I was given this lovely book by my sister on my 18th birthday back in 1978. Published in 1977 by Webb and Bower (England), it is a facsimile of diary kept by Edith Holden. It is a love story of one very talented woman’s love of nature. Her artwork, while being realistic and with a keen eye for detail, is full of life and whimsy which separates it from many other artists renderings of nature. Along with exquisite watercolor illustrations, it is chock full of poems about the wonders of the natural world and daily reports of the flowers, trees, birds etc… that she had seen on her walks and journeys.
Born in 1871, she lived in England , went to art school, and became an illustrator. At the age of forty she married a sculptor. She died at the age of forty-nine by drowning in the Thames. The book jacket says that she had been collecting buds from chestnut trees.
Of the many books I had to leave behind when I moved to a smaller space after my husband died, never for a moment did I contemplate leaving this one. It is a treasure and I never cease being grateful that it was discovered and published.
“Caps for Sale” was probably my favorite children’s book growing up. This book was also responsible for creating a love of monkeys in me. This past Sunday, I had the pleasurable fun of seeing it come to life at the Brookfield Zoo in Chicago, Illinois. After traipsing through the heat and humidity and seeing lions and tigers and bears (and some beautiful and graceful giraffes), I entered the air-conditioned primates exhibit. And what to my wondering eyes should appear but spider monkeys! There seemed to be at least fifteen of them swinging from tree to tree and scampering about and chasing each other.
I stood entranced as I imagined them stealing the peddler’s caps and copying his motions. The years fell off of me as I regained my child’s heart.
The pages of this beloved book had sprung to life. I was under a spell of enchantment. I found it incredible that these monkeys were acting like the monkeys of my imagination. I don’t know how long I stood there watching under their spell. My friends (that I had come to the zoo with) spoke to me, reminding me there was a lot more to see. And there was. But nothing was comparable with the magic that the spider monkeys had held for me. I always knew that books enrich life but now I saw how life enriches books.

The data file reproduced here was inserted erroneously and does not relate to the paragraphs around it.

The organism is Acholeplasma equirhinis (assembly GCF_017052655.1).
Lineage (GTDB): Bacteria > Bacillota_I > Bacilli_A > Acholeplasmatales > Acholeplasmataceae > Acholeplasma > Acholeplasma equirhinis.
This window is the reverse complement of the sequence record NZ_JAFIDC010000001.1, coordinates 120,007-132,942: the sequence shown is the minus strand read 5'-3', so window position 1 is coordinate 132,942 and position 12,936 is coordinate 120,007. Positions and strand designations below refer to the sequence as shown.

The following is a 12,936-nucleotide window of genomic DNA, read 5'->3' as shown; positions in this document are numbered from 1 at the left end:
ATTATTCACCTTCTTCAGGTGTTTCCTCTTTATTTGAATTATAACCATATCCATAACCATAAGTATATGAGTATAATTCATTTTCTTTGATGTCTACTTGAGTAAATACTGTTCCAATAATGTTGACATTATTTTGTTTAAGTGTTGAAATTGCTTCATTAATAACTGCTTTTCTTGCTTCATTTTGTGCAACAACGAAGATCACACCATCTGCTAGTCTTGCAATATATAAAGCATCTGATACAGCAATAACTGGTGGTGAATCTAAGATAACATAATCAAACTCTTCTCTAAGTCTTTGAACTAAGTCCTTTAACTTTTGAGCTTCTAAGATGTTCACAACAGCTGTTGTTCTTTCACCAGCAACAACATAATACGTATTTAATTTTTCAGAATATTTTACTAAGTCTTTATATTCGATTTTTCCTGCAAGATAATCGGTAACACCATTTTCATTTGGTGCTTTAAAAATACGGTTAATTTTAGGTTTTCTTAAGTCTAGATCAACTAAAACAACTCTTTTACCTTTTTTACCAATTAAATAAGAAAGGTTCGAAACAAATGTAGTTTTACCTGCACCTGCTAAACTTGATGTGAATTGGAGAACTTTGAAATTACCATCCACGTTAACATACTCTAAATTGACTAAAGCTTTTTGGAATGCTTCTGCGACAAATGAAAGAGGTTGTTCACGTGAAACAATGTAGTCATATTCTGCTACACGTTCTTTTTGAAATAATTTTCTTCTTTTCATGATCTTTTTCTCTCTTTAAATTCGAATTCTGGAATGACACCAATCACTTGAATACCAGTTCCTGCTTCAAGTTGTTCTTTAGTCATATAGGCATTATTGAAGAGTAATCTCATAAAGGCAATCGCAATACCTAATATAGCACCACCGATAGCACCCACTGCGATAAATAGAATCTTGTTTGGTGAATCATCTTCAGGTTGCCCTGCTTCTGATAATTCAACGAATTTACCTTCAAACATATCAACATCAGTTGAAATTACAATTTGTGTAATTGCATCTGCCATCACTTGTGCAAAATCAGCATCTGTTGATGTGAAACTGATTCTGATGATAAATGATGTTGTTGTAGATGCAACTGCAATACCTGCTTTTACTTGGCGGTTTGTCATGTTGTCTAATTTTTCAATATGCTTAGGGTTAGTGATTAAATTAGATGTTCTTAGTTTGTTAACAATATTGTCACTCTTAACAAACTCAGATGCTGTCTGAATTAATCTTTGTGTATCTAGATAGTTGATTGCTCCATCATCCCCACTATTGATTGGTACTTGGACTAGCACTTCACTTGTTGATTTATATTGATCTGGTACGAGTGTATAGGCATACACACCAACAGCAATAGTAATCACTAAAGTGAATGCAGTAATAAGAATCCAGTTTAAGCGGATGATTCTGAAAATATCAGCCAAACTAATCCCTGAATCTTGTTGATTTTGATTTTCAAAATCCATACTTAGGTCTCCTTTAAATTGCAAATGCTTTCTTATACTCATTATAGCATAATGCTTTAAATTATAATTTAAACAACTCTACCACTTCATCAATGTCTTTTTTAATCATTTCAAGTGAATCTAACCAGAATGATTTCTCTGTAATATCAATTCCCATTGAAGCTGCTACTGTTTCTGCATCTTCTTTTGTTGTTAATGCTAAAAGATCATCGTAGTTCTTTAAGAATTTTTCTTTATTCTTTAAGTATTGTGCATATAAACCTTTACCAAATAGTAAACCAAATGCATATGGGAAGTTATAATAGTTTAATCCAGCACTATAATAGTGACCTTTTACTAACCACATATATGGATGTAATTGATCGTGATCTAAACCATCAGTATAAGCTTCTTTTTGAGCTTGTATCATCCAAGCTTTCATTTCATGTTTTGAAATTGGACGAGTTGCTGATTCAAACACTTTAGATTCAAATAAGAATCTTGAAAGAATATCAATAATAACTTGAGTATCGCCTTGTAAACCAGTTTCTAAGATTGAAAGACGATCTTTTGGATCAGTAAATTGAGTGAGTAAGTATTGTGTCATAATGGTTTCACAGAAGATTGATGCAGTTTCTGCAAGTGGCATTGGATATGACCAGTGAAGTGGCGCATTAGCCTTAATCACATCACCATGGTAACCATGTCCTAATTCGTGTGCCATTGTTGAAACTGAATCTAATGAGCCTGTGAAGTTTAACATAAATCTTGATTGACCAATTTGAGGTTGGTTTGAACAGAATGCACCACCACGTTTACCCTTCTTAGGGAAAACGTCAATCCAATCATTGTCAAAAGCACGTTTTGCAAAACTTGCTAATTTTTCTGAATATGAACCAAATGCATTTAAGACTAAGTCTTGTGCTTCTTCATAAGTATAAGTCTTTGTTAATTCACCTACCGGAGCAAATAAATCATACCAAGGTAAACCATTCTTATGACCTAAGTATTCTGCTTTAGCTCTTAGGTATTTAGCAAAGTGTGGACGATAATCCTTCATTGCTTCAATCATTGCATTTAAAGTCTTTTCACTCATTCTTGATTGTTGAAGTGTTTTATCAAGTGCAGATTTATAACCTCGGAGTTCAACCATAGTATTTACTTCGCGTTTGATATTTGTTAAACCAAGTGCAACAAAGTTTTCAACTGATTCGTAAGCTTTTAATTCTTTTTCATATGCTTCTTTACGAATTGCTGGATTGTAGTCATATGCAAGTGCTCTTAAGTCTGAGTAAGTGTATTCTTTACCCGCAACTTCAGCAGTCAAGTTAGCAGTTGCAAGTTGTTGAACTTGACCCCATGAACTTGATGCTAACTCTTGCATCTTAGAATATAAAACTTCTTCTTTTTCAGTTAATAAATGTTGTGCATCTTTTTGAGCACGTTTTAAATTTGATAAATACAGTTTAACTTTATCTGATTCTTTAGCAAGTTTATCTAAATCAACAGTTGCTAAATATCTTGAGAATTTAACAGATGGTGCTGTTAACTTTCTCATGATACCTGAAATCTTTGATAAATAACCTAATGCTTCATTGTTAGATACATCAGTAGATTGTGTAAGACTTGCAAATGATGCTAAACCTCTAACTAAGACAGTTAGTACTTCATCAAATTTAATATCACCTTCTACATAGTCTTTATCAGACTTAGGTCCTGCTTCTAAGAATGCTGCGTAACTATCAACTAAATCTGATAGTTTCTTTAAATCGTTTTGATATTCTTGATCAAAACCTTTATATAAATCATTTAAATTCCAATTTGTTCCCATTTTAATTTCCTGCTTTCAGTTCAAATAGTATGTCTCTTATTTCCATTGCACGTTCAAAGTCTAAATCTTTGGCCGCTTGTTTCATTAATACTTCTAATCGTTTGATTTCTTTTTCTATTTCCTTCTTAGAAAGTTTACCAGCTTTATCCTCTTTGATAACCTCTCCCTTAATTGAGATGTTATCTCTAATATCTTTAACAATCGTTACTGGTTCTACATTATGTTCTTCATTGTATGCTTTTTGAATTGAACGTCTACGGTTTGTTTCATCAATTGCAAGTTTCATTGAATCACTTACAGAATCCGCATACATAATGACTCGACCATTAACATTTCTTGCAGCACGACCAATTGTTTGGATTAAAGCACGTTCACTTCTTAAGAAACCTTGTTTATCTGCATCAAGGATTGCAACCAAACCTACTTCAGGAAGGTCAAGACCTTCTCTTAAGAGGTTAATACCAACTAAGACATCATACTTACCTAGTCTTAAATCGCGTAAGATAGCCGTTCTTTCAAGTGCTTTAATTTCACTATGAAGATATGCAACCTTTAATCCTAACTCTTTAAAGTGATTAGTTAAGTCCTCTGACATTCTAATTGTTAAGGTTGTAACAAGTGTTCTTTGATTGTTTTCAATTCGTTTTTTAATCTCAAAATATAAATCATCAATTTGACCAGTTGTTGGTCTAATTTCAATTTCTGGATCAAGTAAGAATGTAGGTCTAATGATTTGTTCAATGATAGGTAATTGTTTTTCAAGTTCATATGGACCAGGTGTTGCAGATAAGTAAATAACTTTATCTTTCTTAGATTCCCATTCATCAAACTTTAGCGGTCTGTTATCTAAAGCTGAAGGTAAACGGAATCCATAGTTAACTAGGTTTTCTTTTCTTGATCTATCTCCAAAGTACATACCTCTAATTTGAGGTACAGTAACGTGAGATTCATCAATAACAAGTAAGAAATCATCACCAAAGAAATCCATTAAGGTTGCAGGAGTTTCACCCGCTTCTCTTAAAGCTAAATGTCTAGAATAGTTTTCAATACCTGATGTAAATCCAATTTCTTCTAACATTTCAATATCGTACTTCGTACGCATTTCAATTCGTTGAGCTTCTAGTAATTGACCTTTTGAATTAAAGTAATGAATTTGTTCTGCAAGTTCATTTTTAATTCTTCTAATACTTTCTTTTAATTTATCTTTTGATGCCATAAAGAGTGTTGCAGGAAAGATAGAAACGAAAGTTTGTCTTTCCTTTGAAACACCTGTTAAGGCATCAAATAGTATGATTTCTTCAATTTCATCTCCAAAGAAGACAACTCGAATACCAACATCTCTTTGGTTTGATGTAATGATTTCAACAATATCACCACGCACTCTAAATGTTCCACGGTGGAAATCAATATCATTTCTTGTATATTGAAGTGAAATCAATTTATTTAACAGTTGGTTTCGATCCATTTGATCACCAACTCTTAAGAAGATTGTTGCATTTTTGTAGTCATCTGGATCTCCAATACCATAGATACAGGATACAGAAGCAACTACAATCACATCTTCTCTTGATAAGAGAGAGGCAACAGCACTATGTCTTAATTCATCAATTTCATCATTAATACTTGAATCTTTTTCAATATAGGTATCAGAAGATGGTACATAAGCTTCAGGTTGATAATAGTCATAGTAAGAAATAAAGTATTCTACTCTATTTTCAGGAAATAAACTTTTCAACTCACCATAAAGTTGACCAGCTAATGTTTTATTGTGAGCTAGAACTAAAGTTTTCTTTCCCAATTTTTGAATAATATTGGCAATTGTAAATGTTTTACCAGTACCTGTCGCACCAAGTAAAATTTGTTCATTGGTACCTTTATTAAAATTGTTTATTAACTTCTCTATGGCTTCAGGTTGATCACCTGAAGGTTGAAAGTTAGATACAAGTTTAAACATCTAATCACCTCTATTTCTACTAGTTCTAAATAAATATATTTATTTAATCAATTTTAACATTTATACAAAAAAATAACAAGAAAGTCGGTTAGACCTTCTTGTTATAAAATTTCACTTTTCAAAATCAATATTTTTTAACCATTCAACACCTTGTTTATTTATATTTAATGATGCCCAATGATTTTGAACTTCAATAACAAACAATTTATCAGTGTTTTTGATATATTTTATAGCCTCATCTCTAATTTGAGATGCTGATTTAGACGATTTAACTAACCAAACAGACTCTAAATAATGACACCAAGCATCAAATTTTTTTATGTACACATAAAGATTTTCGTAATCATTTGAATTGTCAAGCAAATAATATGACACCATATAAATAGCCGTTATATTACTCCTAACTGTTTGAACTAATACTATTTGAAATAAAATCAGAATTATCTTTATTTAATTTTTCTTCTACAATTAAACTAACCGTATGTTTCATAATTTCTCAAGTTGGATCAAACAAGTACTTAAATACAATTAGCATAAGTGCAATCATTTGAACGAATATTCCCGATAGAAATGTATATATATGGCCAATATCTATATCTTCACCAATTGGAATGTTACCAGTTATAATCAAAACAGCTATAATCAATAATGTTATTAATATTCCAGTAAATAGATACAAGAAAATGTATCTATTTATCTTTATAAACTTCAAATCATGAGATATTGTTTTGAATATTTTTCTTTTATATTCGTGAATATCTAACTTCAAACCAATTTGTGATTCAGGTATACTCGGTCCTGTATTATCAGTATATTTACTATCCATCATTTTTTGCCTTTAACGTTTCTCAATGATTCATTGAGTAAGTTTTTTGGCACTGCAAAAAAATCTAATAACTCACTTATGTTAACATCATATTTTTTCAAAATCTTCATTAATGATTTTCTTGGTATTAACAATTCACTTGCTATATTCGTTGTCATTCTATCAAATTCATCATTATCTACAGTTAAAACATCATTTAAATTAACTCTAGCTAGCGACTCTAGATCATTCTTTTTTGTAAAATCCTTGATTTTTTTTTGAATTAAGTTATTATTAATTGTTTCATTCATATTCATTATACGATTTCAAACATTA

One of my favorites was The Lion, the Witch and the Wardrobe. This was in the late 60’s before it became so popular or was made into movies. I remember first finding it in my grade school library. I would peruse shelves of books, just looking at titles and covers one by one. Suddenly, I stopped. I saw a picture of a dwarf holding a flask (older copy of book). Hmmm.. this looks interesting…I felt the hair on the back of my neck stand up as my excitement built. I took hold of the book feeling it’s promise in my hands. I think this is the best way to find a book — to feel it calling you. And to find it on your own — not on a best seller list, or as a present. It seems more personal, as if it is a secret shared between you and the author.
I’d like to hear about other people’s favorite childhood books, so please write in the comment box if you feel like sharing.